In the lead up to the April 2018 launch of the National Disability Arts Collection and Archive (NDACA), a project that Shape delivers, we’ve collaborated with UK Disability History Month to explore this year’s theme of “Disability and Art” through the creation of a series of animations.

UK Disability History Month 2017’s focus on “Disability and Art” is one of NDACA’s first opportunities to celebrate the valuable heritage of the Disability Arts Movement, a cultural and political story of disabled people and their allies who broke barriers and helped change the law with the Disability Discrimination Act of 1995.

These four animations shed light on how the arts allowed disabled people to create a new history of disability, celebrating their identity in contrast to the portrayal of “tragically” disabled figures of the past. Each animation sets out a clear theme within the history of the Disability Arts Movement: the Social Model of Disability, Arts and Activism, Portraiture and Representation, and the National Disability Arts Collection and Archive itself.

We’re celebrating the launch of Disability History Month 2017 by releasing the first of these animations on its first day - the 22 November - and will be releasing a new one each week until the end of Disability History Month, featuring the paintings, songs, theatre and comedy that accompanied disabled people’s political desire for change.

The National Disability Arts Collection & Archive

Click here for an easy read version of this animation.

In this first animation we learn about the different ways we can define Disability Art, why the Disability Arts Movement came about, and the importance of NDACA. The history of Disability Arts is often unheard and untold, so NDACA is an important resource for people to be able to learn about the artwork, stories and achievements from the period we coin as the ‘Golden Age of Disability Arts’. We hope that the NDACA can inspire and inform current practice throughout the arts sector and beyond.

Social Model of Disability

The Social Model of Disability can be used to inform Disability Arts practice. In this animation we explore the definition of the Social Model, look at how it is different to the Medical Model of Disability, and explore how it can be used as a tool in various contexts. Many artists featured in the NDACA were inspired by the Social Model in making their work. The cartoonist 'Crippen' portrays all-too-recognisable experiences and attitudes through witty and sharp illustrations, highlighting how most disabling barriers are created by society and not the impairment. Through his song lyrics, Ian Stanton highlighted the prejudice that disabled people face.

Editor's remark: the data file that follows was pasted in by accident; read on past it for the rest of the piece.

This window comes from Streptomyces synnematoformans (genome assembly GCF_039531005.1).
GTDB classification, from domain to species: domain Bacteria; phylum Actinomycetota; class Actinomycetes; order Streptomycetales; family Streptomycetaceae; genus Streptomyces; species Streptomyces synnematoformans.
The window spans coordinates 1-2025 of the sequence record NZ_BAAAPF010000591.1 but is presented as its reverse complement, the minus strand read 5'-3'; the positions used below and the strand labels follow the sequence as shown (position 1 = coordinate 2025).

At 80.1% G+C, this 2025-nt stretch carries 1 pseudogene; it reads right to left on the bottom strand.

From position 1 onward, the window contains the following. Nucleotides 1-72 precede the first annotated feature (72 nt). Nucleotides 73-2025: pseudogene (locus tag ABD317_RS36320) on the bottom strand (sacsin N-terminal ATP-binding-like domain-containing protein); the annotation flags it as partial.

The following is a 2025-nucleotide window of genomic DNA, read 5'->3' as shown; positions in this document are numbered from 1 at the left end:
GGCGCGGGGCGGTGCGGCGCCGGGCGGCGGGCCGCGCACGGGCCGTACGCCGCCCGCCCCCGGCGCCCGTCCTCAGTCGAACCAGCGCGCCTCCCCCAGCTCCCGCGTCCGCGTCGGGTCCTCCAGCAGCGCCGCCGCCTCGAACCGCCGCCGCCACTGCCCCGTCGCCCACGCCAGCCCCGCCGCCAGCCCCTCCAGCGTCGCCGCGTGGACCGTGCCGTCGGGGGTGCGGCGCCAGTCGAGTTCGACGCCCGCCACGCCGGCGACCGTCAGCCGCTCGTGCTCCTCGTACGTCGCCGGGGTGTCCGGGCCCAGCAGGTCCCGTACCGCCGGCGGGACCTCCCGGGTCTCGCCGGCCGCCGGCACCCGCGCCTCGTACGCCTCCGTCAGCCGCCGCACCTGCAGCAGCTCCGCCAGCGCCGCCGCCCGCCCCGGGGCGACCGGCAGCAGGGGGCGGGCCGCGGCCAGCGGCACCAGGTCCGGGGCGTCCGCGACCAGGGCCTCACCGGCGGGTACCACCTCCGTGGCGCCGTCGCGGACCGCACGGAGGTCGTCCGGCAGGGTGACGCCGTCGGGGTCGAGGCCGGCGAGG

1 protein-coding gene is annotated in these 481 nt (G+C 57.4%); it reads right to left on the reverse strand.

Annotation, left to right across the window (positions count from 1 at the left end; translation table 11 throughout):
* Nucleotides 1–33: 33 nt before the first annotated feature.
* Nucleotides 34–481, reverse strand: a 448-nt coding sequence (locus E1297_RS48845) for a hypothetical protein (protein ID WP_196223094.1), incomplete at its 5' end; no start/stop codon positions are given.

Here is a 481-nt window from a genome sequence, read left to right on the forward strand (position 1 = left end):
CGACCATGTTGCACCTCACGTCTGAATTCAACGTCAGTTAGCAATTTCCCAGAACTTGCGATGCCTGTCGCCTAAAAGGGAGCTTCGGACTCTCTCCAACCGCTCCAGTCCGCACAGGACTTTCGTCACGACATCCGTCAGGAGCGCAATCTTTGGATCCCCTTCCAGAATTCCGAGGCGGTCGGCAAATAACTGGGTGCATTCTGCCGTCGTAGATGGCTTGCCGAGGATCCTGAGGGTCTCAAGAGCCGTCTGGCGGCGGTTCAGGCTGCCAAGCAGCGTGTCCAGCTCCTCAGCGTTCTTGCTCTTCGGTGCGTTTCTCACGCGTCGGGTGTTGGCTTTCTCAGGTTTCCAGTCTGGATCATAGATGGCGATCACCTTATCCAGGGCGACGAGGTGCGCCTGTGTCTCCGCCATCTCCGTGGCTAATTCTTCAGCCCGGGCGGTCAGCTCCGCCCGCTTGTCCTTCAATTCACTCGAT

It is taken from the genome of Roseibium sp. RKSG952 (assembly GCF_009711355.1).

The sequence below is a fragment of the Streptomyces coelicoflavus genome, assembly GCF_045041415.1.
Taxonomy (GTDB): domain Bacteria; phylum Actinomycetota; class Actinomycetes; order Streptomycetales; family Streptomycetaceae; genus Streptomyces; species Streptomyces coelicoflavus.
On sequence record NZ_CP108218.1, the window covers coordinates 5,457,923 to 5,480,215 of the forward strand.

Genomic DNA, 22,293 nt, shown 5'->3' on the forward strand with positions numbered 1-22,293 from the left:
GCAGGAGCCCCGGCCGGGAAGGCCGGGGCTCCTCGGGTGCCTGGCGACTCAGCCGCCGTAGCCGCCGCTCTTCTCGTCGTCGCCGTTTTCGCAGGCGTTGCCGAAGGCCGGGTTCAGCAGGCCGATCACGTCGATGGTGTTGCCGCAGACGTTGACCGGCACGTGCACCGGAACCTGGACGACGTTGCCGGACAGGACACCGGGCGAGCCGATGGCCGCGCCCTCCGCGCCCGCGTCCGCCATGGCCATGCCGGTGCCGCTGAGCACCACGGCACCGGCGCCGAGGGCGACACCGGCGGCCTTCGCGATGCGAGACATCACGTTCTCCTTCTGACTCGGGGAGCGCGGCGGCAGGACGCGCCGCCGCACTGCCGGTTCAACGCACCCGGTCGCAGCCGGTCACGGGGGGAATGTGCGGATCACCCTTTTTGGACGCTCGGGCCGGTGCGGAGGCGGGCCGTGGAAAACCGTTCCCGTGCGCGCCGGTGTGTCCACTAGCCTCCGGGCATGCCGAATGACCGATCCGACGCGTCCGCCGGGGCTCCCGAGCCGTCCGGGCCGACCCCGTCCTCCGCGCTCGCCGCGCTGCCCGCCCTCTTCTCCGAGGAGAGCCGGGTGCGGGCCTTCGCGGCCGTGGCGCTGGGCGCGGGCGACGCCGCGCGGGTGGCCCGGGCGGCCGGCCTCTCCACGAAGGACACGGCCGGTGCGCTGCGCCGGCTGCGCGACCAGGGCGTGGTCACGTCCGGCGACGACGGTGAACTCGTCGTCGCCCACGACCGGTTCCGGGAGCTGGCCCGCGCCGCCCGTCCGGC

The Social Model also helps explain the barriers disabled people can face to arts and culture, by looking at environments under this lens arts organisations and institutions can ensure they remove any barriers that are standing in the way of disabled people being involved and included in the arts. For tips and advice on how to put this into practice, see the Shape Arts resources page:

Arts & Activism

Arts can have a massive impact in invoking social change. The disabled people involved in the Disability Arts Movement used creativity to challenge preconceived ideas of what it means to be disabled. By founding their own disability arts organisations, touring self-made cabaret comedy shows and curating regular exhibitions of disability art, disabled people had the creative control to define their subjective experience of disability.

Tony Heaton’s performance piece ‘Shaken Not Stirred’ featured as part of the 1992 Block Telethon event, where disabled people and their allies gathered to protest against an televised charity campaign. The piece involved a pyramid of more than 1000 charity collecting cans being destroyed by a prosthetic leg, causing all the cans to crash to the floor. Heaton’s decision to incorporate charitable objects into his artwork is just one example of how Disability Arts Movement worked alongside the Disability Rights Movement. Art had the power to energise the wider campaign for political change and equal rights for disabled people.

Portraiture and Representation

Portraiture and representation are key themes within the Disability Arts Movement. Imagery of disabled people by disabled people serves as a fundamental example of the social model in action. The Disability Arts Movement sought to give a presence to disabled individuals previously excluded across the arts, both in front of and behind the scenes. The NDACA features many reports, resources, and training documents produced during the Disability Arts Movement, many of which highlighted the need for media, arts and culture institutions to become more inclusive for disabled people. One example is ‘Strength: Broadsides from Disability on the Arts’ by Paddy Masefield.

For more educational resources about ‘Disability and Art’ from the UK’s Disability History Month 2017, click here:

NDACA’s website goes live in April 2018; until then, sign up to the monthly NDACA e-newsletter at